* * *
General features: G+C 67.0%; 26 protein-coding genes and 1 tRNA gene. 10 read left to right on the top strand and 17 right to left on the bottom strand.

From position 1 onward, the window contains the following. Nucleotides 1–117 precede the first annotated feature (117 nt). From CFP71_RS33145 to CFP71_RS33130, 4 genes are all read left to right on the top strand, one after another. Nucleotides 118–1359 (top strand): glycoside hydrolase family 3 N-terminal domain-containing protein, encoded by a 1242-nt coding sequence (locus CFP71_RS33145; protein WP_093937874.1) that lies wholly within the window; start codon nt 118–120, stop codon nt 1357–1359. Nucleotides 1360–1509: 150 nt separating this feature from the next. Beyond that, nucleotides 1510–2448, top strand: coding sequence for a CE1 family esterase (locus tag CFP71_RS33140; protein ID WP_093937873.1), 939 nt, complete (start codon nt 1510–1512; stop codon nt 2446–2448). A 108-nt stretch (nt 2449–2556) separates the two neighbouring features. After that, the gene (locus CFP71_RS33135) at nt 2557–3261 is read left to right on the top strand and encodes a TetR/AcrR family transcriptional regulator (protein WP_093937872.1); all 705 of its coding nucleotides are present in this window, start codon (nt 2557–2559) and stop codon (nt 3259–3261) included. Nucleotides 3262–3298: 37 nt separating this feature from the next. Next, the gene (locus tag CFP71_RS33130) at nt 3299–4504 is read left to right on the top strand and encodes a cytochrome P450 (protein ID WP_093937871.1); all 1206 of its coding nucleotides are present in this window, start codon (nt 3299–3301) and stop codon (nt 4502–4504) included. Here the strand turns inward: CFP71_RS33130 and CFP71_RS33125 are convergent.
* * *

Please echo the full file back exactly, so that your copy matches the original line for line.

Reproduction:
General features: G+C 67.0%; 26 protein-coding genes and 1 tRNA gene. 10 read left to right on the top strand and 17 right to left on the bottom strand.

From position 1 onward, the window contains the following. Nucleotides 1–117 precede the first annotated feature (117 nt). From CFP71_RS33145 to CFP71_RS33130, 4 genes are all read left to right on the top strand, one after another. Nucleotides 118–1359 (top strand): glycoside hydrolase family 3 N-terminal domain-containing protein, encoded by a 1242-nt coding sequence (locus CFP71_RS33145; protein WP_093937874.1) that lies wholly within the window; start codon nt 118–120, stop codon nt 1357–1359. Nucleotides 1360–1509: 150 nt separating this feature from the next. Beyond that, nucleotides 1510–2448, top strand: coding sequence for a CE1 family esterase (locus tag CFP71_RS33140; protein ID WP_093937873.1), 939 nt, complete (start codon nt 1510–1512; stop codon nt 2446–2448). A 108-nt stretch (nt 2449–2556) separates the two neighbouring features. After that, the gene (locus CFP71_RS33135) at nt 2557–3261 is read left to right on the top strand and encodes a TetR/AcrR family transcriptional regulator (protein WP_093937872.1); all 705 of its coding nucleotides are present in this window, start codon (nt 2557–2559) and stop codon (nt 3259–3261) included. Nucleotides 3262–3298: 37 nt separating this feature from the next. Next, the gene (locus tag CFP71_RS33130) at nt 3299–4504 is read left to right on the top strand and encodes a cytochrome P450 (protein ID WP_093937871.1); all 1206 of its coding nucleotides are present in this window, start codon (nt 3299–3301) and stop codon (nt 4502–4504) included. Here the strand turns inward: CFP71_RS33130 and CFP71_RS33125 are convergent.